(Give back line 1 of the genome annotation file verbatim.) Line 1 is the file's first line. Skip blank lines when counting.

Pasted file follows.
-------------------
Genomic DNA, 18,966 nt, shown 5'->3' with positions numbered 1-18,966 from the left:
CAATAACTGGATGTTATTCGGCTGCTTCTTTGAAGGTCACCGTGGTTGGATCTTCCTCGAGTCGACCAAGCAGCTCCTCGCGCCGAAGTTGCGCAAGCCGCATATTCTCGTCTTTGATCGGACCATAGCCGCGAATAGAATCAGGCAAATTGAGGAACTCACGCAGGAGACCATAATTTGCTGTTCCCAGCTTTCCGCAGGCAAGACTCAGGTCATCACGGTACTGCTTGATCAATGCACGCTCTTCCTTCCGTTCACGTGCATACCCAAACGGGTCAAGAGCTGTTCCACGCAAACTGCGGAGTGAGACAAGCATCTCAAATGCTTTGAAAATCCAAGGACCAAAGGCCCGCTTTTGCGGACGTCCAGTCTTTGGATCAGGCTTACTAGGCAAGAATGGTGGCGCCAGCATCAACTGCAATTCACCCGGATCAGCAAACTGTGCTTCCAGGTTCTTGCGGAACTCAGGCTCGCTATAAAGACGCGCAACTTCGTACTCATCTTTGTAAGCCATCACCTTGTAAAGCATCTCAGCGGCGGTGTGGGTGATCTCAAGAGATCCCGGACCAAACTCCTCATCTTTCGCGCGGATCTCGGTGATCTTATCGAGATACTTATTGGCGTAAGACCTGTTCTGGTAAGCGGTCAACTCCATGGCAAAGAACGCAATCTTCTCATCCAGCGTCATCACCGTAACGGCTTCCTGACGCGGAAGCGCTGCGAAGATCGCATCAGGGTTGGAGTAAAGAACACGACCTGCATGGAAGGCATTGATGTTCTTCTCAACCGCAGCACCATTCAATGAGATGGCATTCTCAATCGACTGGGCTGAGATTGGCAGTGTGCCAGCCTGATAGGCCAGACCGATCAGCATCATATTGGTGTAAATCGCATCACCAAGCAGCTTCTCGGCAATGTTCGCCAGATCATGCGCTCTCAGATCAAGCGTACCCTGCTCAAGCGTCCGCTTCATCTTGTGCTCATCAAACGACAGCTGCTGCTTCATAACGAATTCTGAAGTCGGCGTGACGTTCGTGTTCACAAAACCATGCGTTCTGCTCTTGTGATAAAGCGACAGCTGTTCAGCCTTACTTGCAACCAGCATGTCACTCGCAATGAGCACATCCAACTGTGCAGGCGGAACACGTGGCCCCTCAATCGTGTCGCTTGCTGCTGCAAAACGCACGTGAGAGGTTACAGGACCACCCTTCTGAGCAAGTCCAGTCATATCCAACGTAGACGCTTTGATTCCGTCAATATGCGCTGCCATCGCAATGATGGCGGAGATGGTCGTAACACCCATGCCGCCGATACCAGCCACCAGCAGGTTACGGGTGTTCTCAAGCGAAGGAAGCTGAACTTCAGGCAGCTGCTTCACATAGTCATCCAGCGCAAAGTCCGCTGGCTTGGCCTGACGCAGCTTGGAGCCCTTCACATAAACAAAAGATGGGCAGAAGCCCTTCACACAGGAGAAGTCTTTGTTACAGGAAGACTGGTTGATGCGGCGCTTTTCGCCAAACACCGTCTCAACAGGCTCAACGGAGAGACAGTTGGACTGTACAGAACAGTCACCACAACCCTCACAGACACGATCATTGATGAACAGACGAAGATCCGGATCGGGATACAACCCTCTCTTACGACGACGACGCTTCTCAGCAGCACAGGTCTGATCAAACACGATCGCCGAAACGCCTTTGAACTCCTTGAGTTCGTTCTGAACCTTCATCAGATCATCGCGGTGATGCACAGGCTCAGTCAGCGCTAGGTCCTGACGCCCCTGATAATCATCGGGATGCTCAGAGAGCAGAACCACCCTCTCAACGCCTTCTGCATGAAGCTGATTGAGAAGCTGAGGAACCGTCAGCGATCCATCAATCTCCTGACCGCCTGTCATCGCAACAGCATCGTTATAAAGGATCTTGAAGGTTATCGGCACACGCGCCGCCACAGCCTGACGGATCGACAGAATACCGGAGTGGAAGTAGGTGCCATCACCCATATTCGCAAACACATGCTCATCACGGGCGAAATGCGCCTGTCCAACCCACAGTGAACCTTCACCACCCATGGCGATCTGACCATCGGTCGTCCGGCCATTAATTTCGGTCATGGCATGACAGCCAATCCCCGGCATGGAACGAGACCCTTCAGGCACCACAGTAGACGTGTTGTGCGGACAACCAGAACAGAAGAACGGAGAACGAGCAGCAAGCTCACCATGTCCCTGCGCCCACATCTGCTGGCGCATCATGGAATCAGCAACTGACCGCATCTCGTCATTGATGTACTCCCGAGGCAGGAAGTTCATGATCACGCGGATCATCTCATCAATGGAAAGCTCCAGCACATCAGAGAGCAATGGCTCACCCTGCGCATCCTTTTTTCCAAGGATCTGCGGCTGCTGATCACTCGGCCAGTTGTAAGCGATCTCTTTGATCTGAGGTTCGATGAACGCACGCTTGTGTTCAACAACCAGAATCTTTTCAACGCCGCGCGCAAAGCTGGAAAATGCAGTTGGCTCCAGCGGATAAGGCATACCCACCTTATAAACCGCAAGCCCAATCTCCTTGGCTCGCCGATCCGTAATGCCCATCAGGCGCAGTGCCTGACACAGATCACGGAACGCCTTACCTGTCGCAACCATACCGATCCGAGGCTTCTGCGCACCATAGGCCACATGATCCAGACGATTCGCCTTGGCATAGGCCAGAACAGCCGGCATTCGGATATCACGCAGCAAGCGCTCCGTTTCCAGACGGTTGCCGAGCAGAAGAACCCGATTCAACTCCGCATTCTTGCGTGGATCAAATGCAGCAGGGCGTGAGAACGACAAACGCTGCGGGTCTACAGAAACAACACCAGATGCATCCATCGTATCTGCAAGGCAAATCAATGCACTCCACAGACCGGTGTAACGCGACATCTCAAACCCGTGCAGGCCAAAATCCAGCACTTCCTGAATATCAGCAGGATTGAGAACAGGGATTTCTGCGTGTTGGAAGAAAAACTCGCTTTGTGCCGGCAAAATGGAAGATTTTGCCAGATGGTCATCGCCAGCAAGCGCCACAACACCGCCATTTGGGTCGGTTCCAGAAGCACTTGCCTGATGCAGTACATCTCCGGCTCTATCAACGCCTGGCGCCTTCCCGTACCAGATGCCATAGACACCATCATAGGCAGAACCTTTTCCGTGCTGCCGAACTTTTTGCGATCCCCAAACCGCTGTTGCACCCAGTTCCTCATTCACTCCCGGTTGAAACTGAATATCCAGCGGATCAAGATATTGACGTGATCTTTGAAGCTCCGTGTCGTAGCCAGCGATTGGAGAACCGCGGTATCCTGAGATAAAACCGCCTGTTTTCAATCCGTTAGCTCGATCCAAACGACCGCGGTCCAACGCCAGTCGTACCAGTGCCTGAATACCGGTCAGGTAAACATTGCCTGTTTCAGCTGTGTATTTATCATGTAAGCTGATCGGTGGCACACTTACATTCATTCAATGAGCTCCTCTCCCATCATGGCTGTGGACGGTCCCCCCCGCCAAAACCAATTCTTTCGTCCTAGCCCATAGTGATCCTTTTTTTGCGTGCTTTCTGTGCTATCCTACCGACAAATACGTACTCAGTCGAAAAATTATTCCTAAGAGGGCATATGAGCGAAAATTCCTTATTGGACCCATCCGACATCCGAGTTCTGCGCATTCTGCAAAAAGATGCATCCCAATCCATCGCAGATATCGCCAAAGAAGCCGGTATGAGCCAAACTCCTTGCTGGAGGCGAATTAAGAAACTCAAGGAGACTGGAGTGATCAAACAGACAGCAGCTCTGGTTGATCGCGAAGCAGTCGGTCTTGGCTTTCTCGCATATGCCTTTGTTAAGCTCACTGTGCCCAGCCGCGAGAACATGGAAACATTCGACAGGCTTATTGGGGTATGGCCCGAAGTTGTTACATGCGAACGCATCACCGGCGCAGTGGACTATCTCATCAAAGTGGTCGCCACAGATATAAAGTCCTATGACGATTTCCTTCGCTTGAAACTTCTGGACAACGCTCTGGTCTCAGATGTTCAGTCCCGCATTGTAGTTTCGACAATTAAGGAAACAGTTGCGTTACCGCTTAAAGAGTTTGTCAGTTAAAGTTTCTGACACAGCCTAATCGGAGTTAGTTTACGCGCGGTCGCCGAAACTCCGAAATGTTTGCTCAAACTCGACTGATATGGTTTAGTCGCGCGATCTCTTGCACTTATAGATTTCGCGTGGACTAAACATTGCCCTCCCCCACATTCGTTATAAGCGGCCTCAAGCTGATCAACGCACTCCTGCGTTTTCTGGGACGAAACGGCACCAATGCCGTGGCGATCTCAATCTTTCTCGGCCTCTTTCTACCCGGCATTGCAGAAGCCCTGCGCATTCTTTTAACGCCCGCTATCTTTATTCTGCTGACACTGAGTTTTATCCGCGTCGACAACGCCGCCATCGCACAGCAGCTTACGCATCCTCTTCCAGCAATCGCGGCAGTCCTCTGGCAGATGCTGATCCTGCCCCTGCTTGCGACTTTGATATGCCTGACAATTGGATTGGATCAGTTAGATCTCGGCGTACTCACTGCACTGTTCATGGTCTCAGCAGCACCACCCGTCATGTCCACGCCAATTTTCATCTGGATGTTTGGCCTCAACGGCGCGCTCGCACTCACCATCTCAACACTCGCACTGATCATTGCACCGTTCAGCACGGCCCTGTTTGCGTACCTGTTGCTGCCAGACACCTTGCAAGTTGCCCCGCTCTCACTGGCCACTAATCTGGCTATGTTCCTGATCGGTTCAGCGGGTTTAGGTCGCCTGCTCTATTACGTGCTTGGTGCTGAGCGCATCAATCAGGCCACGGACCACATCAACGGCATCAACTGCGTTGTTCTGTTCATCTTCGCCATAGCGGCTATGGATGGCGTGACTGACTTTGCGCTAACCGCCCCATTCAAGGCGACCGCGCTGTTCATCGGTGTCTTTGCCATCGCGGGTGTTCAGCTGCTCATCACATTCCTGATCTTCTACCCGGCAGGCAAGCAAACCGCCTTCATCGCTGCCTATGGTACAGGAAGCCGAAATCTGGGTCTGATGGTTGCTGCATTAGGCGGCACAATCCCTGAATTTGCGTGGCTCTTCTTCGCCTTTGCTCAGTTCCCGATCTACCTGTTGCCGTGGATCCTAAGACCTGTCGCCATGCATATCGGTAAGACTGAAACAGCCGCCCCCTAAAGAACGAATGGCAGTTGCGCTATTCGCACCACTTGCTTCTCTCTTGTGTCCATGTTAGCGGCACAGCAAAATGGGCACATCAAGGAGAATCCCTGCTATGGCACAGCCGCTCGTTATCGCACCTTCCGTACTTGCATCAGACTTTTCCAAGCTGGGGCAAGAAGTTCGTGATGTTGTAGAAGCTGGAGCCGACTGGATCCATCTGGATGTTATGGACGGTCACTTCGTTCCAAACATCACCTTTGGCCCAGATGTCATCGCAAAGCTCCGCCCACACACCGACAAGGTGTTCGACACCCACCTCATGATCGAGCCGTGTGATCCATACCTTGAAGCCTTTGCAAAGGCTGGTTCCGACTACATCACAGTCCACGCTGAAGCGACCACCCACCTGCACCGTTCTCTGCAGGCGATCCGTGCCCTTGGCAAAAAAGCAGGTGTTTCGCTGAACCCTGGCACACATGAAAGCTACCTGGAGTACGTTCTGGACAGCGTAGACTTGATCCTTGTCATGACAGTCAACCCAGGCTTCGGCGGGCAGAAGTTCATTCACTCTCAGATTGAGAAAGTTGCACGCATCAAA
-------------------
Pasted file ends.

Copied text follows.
Genomic DNA, 18,966 nt, shown 5'->3' with positions numbered 1-18,966 from the left: